In a report from the Harvard Global Health Institute, scientists explained the differences between mitigation and suppression in relation to COVID-19.
“Currently, a lot of states are essentially aiming for mitigation level testing: The focus is on reducing the spread of the virus through broad testing of symptomatic people, tracing and testing a recommended 10 contacts per new case and isolating positive contacts, and social distancing, mask wearing or stay-at-home orders as necessary,” they wrote.
However, they warned, “There is a challenge with this approach: As states open up, mitigation level testing is often not sufficient to prevent new outbreaks.”
Suppression level testing, meanwhile, “allows a state or community to quickly find and isolate new cases before they lead to a wider outbreak, with an aim of keeping new case levels at or near zero,” they noted.
On average, California conducts about 85,000 tests each day. To mitigate the virus’s spread, the state should up that number to 223,000 per day, according to estimates from the Harvard Global Health Institute, as cited by The San Francisco Chronicle. To suppress the virus, the state should conduct 825,000 tests per day, according to the newspaper.
The estimates come as California recorded its highest daily coronavirus count for the third time in just over a week on Monday, with 8,000 infections while also surpassing 6,000 deaths.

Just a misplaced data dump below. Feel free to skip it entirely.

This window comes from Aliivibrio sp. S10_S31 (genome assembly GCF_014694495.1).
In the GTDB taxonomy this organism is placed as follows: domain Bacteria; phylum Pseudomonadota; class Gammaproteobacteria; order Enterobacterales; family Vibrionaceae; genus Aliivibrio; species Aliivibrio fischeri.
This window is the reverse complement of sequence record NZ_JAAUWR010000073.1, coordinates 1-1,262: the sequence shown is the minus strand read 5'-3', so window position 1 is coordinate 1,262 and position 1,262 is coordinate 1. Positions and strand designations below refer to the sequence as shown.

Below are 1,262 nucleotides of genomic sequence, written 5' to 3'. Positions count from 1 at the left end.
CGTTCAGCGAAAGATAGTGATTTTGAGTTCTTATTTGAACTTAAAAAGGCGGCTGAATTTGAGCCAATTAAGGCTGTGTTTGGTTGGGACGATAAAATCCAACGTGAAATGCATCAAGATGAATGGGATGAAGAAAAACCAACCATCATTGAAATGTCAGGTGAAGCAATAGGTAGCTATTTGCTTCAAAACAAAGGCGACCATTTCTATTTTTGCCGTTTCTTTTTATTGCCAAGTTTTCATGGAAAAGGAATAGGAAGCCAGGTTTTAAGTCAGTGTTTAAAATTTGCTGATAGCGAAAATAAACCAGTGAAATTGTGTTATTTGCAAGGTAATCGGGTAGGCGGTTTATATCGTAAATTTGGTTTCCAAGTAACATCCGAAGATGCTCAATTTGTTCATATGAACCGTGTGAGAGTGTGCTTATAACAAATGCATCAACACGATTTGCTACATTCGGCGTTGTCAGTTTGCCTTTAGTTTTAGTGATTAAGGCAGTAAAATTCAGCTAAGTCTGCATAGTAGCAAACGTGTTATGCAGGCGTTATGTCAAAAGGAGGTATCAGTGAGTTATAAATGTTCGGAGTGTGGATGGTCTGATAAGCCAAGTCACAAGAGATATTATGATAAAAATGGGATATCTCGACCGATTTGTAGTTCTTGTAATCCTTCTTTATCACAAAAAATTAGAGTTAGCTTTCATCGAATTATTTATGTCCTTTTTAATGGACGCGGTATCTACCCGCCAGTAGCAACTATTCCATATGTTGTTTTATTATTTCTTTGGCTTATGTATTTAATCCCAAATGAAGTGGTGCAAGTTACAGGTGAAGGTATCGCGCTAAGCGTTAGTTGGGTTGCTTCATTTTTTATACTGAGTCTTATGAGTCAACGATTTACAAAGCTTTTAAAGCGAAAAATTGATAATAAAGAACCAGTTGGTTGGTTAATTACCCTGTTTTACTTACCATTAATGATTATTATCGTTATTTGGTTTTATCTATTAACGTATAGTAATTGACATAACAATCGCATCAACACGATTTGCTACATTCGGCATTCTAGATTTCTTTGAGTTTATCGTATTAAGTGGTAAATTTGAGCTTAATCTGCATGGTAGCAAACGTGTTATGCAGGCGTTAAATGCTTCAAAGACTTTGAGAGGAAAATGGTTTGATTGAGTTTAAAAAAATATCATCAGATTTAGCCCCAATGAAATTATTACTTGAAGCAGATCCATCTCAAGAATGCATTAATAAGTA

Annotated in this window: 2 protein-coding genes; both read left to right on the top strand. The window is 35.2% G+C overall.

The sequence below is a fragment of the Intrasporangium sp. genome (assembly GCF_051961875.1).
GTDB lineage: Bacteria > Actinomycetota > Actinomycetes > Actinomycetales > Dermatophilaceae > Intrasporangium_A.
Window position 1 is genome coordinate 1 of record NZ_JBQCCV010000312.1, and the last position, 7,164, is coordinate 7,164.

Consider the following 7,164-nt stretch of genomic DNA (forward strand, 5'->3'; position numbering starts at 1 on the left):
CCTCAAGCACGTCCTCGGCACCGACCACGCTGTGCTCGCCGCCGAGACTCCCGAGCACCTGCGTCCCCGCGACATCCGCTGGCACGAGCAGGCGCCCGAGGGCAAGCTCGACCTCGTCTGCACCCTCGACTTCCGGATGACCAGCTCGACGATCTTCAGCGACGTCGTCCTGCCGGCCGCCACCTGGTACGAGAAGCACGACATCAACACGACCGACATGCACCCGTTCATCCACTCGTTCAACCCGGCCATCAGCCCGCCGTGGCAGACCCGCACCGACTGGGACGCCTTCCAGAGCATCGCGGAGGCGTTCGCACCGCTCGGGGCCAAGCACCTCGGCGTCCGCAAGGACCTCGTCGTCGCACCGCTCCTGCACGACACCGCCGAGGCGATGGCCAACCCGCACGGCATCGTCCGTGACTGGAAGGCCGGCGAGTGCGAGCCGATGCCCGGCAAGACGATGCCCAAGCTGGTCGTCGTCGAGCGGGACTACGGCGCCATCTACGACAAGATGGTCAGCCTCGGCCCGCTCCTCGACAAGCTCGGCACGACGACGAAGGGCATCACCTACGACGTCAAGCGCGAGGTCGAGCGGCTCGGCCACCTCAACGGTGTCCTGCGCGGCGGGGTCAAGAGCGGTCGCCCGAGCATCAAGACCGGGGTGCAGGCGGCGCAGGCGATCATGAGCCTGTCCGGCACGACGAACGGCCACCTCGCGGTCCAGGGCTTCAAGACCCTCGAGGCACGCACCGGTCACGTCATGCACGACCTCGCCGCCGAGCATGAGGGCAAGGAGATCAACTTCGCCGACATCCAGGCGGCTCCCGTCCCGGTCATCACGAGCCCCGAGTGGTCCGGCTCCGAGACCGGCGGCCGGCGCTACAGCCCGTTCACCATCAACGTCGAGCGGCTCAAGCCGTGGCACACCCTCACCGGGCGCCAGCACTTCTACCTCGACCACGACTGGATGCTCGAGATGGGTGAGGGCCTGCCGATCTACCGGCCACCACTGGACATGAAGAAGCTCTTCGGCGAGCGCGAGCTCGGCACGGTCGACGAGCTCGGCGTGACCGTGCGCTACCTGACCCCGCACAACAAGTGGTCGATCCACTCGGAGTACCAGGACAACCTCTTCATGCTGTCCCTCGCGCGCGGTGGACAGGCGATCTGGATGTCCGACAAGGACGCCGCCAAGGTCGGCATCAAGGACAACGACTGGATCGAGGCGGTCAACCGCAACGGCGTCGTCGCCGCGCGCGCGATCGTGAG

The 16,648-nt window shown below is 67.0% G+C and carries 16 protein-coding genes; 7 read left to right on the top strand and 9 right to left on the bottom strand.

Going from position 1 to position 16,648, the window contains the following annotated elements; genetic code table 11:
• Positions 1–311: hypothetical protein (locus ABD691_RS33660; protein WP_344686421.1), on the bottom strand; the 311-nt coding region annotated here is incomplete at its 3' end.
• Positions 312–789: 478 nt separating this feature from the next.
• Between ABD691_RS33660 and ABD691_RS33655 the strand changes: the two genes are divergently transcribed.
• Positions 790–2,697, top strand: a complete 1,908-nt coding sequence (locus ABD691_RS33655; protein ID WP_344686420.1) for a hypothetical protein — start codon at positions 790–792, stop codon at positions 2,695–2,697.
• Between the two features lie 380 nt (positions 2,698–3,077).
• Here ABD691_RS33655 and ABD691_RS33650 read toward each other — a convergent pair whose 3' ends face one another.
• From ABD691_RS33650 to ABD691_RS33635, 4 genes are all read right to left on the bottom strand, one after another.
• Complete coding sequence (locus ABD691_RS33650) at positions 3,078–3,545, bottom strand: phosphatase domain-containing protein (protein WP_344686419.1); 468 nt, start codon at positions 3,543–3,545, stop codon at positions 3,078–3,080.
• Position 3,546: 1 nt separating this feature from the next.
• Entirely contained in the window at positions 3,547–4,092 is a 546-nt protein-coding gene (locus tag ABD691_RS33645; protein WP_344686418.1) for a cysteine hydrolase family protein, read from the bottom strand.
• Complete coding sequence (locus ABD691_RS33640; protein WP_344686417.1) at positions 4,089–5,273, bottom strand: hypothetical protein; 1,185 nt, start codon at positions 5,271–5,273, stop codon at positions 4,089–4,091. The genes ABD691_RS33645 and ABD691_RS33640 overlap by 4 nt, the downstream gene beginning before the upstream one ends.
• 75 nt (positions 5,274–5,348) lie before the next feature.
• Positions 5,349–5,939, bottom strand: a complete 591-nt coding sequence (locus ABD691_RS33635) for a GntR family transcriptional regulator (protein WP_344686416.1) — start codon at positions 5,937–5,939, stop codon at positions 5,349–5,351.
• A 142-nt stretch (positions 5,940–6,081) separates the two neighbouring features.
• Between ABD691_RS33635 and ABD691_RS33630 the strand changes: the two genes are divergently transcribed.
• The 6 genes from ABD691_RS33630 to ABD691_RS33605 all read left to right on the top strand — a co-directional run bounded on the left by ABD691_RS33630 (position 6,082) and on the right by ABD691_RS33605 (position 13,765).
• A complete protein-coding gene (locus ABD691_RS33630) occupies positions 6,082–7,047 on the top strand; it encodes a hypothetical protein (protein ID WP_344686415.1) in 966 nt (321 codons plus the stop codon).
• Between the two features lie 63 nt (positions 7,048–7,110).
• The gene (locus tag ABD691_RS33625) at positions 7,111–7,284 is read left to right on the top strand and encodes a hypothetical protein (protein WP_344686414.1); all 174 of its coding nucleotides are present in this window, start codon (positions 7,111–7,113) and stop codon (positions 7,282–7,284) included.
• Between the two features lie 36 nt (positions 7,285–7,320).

The uptick comes as the virus continues to make a resurgence after months of unprecedented orders to combat its spread. Gov. Gavin Newsom said Monday that hospitalizations have increased 43 percent over a two-week period, and patients admitted to intensive care units increased 37 percent during the same time period.
The COVID-19 positivity rate increased to nearly 6 percent, he added.
“California is a good cautionary tale,” Dr. Thomas Tsai, a surgeon and health policy expert at the Harvard T.H. Chan School of Public Health, told The San Francisco Chronicle.
“It shows you that even in a state that has done well, how important it is to stay vigilant because the pot is always on the verge of boiling over. If you are only keeping up with the bare minimum of testing all you are doing is barely keeping the lid on the pot,” he added.
Tsai noted that the recommended testing levels could decrease should wearing masks and social distancing prove effective in decreasing cases.
It’s not yet clear if state officials will increase testing levels to those recommended by the Harvard scientists. A spokesperson for the California Department of Health did not immediately return Fox News’s request for comment.
To date, California has reported more than 230,000 cases of the coronavirus and more than 6,000 virus-linked deaths, per official estimates.
Fox News's Louis Casiano contributed to this report.